We saw what happened with the UK Prime Minister Boris Johnson, just days after testing positive for COVID-19. He went from having mild symptoms to being in the intensive care unit. So, obviously, a lot of concern over President Trump right now at Walter Reed Medical Center. A lot of eyes on the president right now. Victor and Christi.
PAUL: No doubt. Boris Sanchez, we appreciate it. Thank you.
BLACKWELL: So, the White House has shared little, too little information about the decision to move the President to Walter Reed. The White House said the decision was made out of an abundance of caution but according to the Washington Post, this is their reporting: The White House wanted to move the president while he could still walk to Marine One on his own.
PAUL: And there are still questions about how many people who have spent time with the President have contracted COVID-19.
BLACKWELL: Ryan Nobles is up on that angle. Let's bring them in now overnight. Two more people in the president circle are working there at the White House tested positive for the virus. Go through the list. It's growing.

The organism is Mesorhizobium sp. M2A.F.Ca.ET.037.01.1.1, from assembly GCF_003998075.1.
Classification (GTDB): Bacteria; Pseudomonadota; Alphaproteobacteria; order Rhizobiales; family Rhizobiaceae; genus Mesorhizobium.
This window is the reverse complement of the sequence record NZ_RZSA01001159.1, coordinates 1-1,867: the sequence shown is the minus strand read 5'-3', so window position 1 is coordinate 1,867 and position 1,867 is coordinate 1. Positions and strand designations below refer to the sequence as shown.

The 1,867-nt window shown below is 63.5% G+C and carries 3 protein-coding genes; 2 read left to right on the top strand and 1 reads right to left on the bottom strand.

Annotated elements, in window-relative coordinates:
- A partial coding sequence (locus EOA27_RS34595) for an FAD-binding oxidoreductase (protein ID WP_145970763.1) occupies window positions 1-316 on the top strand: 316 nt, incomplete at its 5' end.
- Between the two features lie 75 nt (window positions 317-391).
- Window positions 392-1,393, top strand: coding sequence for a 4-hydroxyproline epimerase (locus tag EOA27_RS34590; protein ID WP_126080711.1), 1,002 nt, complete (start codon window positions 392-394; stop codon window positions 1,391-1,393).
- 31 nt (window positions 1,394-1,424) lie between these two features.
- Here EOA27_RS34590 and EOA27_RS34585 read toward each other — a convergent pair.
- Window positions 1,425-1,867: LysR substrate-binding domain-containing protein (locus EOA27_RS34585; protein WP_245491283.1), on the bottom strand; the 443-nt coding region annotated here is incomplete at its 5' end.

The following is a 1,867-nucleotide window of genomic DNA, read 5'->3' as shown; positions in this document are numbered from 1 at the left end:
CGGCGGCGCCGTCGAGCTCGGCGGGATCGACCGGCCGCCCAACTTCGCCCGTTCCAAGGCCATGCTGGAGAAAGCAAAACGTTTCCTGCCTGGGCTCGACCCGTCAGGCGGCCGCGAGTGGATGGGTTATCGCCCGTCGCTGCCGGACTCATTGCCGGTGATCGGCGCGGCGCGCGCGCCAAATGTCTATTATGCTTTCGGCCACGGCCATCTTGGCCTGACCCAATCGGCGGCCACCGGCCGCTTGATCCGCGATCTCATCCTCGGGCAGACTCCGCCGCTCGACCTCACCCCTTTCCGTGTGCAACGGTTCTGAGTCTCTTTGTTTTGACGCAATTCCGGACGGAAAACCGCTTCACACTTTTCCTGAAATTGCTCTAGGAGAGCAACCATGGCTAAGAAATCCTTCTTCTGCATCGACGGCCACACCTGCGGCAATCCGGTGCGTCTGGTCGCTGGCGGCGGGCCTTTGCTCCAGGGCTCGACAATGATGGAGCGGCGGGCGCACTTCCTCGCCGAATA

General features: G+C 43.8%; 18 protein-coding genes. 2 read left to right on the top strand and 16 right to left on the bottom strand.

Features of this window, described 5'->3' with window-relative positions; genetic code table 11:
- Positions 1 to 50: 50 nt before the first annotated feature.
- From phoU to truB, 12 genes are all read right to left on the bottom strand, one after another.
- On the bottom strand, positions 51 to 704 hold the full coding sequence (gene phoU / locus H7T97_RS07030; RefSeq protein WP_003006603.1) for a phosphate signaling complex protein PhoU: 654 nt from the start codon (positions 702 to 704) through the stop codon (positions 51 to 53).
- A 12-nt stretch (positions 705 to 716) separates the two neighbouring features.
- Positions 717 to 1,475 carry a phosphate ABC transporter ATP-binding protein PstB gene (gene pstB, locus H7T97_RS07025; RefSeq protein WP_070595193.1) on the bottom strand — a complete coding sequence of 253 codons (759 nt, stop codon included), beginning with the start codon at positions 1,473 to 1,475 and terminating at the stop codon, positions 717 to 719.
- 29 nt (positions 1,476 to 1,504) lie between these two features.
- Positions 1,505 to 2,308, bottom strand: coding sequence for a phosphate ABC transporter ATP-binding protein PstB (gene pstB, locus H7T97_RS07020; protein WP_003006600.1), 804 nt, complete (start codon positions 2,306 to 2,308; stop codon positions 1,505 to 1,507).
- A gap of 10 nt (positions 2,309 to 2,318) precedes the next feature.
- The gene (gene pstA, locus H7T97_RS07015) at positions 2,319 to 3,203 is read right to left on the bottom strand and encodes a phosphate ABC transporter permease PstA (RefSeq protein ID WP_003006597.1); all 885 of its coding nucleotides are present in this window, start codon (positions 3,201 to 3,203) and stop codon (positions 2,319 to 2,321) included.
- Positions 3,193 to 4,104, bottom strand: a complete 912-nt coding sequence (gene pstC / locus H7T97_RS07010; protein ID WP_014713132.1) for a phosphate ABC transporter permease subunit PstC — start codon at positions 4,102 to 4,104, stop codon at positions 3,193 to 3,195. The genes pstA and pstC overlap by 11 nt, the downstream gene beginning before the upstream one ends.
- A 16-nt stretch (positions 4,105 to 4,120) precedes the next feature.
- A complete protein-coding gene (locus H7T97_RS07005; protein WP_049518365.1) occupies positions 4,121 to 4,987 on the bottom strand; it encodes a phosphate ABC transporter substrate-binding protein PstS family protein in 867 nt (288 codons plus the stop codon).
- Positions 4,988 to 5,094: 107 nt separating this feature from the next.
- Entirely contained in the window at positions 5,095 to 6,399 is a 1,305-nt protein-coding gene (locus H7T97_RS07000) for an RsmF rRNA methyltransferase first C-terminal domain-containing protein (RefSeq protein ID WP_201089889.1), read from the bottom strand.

RYAN NOBLES, CNN CORRESPONDENT: It certainly is Victor and Christi. And it seems that list grows by the hour. A long list of folks that have been near the president over the past couple of days who have now been diagnosed with a positive case of coronavirus. Take a look at this. Hope Hicks, she, of course, the original aide -- she was the first to be diagnosed with coronavirus.
Two Senators, Thom Tillis of North Carolina, Mike Lee of Utah, the Reverend John Jenkins from Notre Dame who was at that event on Saturday where Amy Coney Barrett was announced as president's a nominee to the Supreme Court, Ronna McDaniel, the RNC Chairwoman, of course the First Lady and unnamed White House staffer, three journalists, and Kellyanne Conway, a former Trump Aide and Bill Stepien, the Trump Campaign Manager. And there are two events that we are looking at very closely.